Eosinophilic esophagitis: update on management and controversiesBMJ 2017; 359 doi: https://doi.org/10.1136/bmj.j4482 (Published 13 November 2017) Cite this as: BMJ 2017;359:j4482
- Joan W Chen, clinical assistant professor,
- John Y Kao, associate professor
- 1Division of Gastroenterology and Hepatology, Department of Internal Medicine, University of Michigan, Ann Arbor, MI 48109-5362, USA
- Correspondence to: J W Chen, 3912 Taubman Center, 1500 E. Medical Center Drive, SPC 5362, Ann Arbor, MI 48109-5362, USA
Eosinophilic esophagitis is a chronic allergen driven immune mediated disease that is increasingly recognized as a leading cause of dysphagia and foregut symptoms in children and adults. Much knowledge has been gained in recent years on the genetic and environmental risk factors for this disease, the associated inflammatory milieu, and the long term complications from esophageal remodeling. In this review we will highlight recent progress made in research into this disease, focusing on adults. We will discuss ongoing efforts to develop a minimally invasive technique that may obviate the need for repeated endoscopic assessment of disease activity. Moreover, we will review studies using novel tools such as mucosal impedance and functional lumen imaging as potential surrogate markers for mucosal integrity and esophageal remodeling. With regard to the treatment of eosinophilic inflammation, we will discuss the controversies surrounding responsiveness to proton pump inhibitors in some patients. Therapeutic trials continue to support the use of topical glucocorticoids and empiric food elimination diets as first line treatments. We will discuss ongoing efforts to optimize the elimination diet protocol to decrease the level and duration of food restrictions. Looking ahead, our growing knowledge on the pathogenesis of eosinophilic esophagitis has enabled further advancement of promising targeted biologic therapies.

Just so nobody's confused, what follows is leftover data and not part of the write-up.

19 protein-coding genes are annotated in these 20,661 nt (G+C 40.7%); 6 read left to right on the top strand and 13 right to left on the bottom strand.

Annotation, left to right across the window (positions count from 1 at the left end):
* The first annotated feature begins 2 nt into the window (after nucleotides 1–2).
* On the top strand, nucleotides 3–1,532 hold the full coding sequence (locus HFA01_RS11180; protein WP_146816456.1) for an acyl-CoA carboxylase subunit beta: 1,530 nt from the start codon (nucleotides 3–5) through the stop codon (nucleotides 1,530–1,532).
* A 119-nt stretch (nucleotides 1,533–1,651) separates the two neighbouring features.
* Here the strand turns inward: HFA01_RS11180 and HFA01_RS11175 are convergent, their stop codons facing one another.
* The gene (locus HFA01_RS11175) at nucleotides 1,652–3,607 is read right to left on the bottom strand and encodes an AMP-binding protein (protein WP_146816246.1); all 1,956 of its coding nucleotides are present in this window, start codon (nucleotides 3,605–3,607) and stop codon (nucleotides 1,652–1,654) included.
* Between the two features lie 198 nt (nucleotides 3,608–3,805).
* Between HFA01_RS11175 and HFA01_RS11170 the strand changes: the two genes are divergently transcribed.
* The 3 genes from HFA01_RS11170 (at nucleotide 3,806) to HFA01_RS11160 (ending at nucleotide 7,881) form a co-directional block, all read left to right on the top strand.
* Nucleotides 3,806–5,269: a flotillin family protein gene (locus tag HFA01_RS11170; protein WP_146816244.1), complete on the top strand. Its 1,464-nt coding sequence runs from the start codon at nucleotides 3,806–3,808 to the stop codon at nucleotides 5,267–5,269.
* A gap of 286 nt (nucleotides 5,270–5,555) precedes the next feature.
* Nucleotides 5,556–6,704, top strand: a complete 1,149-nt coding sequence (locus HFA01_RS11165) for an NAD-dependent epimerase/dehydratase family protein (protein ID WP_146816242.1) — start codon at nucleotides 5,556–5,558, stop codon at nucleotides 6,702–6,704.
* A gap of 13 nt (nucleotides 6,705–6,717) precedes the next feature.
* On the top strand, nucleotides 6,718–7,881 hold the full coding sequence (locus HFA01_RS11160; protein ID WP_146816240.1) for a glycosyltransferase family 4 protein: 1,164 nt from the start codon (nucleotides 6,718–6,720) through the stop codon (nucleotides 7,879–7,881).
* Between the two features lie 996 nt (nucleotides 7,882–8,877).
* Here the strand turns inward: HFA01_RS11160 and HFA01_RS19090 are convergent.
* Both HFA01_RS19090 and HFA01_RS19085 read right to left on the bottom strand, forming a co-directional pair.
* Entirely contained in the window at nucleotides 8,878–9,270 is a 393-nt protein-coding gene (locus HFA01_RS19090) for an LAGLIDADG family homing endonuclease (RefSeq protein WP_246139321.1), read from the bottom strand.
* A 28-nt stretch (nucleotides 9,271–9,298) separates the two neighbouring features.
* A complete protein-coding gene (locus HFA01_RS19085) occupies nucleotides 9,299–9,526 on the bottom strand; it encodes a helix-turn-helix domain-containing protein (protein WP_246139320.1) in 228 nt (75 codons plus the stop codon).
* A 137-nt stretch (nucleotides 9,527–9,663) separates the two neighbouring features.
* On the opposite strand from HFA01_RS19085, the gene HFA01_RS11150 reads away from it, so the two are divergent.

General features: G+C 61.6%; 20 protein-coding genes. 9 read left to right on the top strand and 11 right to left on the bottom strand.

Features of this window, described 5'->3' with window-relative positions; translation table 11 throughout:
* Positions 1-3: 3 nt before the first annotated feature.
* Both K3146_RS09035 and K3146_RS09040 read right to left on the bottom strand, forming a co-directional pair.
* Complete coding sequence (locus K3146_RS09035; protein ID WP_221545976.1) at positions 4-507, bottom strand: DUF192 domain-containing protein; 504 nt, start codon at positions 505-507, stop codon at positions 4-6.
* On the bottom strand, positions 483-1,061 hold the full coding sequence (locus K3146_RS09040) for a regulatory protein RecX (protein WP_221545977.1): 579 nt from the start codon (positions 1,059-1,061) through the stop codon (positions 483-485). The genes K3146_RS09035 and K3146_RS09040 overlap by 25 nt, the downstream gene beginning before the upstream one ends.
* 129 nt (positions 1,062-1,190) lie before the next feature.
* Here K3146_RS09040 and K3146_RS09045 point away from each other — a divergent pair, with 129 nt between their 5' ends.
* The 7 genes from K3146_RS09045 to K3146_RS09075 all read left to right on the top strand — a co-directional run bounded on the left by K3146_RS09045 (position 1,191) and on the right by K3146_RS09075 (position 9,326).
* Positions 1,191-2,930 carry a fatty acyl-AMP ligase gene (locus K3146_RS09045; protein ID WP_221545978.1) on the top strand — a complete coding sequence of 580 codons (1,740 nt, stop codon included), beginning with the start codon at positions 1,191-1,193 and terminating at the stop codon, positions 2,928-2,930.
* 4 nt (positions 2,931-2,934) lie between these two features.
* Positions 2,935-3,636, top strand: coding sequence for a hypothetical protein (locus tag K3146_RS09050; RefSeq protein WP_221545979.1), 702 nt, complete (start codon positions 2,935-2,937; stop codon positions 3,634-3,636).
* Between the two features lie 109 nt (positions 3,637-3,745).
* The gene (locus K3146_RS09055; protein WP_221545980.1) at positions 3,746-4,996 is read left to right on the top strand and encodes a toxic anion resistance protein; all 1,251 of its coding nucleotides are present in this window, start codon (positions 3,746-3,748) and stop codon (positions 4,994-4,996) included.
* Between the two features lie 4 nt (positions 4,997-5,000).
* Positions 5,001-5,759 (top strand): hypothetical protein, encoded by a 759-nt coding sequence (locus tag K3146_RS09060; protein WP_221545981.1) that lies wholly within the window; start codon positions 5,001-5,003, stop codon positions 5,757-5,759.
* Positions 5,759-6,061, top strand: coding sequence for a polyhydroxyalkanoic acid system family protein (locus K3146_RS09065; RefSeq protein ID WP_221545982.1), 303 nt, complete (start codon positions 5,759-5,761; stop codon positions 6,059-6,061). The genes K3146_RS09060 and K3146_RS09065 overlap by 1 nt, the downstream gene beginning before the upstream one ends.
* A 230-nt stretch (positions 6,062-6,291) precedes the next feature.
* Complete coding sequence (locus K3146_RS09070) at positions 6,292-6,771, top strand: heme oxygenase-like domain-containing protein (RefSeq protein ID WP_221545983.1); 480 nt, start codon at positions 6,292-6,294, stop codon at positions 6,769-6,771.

Series explanation: State of the Art Reviews are commissioned on the basis of their relevance to academics and specialists in the US and internationally. For this reason they are written predominantly by US authors
Contributors: JWC was responsible for the initial outline, literature search, drafting of the initial and revised manuscript; she is also the guarantor. JYK was responsible for the initial concept and outline of the work and offered critical revisions and final approval of the manuscript.
Competing interests: We have read and understood BMJ policy on declaration of interests and declare that we have no competing interests.
Provenance and peer review: Commissioned; externally peer reviewed.